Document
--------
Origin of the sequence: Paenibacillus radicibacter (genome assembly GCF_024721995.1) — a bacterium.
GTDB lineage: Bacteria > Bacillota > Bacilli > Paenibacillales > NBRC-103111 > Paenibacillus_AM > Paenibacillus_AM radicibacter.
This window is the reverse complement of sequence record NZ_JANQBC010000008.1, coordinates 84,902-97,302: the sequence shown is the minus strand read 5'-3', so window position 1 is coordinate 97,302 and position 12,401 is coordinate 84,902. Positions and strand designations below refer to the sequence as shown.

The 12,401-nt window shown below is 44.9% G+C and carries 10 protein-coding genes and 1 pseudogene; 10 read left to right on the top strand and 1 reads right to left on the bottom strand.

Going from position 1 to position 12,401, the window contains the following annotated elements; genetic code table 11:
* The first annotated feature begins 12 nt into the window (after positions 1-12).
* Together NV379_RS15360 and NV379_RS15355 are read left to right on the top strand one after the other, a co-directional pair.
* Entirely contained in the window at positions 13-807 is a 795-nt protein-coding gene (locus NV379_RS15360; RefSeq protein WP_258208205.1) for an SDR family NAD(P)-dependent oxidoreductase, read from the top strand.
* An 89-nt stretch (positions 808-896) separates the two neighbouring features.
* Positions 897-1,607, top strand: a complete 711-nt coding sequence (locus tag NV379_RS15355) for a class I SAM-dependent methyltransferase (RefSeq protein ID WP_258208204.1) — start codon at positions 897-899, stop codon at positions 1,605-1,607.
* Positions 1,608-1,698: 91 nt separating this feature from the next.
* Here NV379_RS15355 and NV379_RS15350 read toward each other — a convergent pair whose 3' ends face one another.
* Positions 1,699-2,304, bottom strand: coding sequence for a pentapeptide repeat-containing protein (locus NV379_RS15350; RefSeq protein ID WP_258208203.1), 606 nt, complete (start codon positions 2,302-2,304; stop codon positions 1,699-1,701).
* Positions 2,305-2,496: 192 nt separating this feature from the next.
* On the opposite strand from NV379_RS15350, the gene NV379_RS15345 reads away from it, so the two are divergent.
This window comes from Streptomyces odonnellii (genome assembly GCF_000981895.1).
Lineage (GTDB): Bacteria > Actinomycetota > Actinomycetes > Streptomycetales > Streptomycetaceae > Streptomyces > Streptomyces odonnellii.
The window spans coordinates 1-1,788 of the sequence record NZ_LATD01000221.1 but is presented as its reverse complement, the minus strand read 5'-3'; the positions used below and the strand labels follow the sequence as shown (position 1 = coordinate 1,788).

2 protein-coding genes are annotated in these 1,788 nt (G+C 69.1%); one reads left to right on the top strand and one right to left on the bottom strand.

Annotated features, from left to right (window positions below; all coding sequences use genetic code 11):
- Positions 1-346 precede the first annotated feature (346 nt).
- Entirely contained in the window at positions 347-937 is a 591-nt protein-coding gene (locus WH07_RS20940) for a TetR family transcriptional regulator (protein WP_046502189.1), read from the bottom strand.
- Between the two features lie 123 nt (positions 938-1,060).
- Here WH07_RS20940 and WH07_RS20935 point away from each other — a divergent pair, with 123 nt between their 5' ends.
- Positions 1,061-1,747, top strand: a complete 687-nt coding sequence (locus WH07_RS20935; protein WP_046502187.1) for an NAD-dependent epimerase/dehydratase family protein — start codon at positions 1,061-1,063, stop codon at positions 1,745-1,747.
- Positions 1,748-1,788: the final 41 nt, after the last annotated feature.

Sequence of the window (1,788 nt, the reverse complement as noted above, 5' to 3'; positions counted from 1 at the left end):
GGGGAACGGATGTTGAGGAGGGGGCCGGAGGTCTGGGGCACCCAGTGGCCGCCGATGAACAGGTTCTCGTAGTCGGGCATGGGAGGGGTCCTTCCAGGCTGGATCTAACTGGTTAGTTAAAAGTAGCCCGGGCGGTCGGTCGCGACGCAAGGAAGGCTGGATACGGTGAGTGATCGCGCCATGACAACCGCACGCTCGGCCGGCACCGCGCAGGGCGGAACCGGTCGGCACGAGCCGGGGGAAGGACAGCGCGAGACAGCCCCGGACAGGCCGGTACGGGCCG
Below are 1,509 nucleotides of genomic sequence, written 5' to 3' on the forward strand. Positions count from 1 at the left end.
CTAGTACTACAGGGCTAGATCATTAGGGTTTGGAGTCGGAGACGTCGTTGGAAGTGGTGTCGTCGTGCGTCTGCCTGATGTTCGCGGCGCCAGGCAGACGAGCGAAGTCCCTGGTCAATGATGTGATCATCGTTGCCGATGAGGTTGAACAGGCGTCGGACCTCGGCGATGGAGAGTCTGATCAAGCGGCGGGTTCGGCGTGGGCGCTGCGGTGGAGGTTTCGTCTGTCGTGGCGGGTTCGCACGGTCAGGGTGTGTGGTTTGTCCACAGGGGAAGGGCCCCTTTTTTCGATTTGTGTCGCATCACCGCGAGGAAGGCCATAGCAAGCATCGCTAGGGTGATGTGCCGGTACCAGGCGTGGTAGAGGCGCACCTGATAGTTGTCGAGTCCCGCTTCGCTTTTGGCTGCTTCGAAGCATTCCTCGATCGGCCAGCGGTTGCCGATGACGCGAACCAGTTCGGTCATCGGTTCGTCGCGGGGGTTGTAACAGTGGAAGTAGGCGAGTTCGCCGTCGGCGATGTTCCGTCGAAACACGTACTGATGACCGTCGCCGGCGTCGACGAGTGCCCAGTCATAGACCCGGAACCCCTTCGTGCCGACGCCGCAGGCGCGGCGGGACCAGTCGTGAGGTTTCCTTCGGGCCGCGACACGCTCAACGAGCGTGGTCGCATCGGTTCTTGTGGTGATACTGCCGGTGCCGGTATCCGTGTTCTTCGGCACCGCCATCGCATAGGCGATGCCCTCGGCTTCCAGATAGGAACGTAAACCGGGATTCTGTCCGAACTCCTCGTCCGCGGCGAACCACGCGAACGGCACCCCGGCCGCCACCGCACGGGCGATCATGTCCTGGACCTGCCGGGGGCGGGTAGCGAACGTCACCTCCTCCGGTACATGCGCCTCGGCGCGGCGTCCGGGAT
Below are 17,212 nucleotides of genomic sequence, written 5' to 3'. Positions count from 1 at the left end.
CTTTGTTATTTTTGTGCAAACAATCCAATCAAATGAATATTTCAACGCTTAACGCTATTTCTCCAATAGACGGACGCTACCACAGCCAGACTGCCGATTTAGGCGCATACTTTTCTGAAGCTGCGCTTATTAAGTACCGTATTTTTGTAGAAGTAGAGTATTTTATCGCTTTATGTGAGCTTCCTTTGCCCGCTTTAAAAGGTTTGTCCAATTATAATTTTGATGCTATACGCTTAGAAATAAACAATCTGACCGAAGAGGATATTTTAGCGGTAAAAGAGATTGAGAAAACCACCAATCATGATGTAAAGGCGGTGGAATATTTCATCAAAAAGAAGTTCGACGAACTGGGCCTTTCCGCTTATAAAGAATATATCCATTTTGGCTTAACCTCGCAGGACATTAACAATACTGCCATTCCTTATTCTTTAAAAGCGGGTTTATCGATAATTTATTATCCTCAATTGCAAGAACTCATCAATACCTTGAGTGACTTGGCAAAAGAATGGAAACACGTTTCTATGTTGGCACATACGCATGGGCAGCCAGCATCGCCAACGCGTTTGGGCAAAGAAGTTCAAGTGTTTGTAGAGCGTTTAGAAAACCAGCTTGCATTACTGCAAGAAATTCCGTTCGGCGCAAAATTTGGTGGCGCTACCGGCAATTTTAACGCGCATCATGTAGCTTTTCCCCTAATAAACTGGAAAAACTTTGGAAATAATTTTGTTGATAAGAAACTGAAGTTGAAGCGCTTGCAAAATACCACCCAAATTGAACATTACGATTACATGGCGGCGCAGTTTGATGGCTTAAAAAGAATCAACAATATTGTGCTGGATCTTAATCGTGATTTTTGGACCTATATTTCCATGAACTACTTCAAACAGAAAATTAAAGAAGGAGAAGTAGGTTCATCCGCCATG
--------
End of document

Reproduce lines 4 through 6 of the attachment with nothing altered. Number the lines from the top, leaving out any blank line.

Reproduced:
The 12,401-nt window shown below is 44.9% G+C and carries 10 protein-coding genes and 1 pseudogene; 10 read left to right on the top strand and 1 reads right to left on the bottom strand.

Going from position 1 to position 12,401, the window contains the following annotated elements; genetic code table 11:
* The first annotated feature begins 12 nt into the window (after positions 1-12).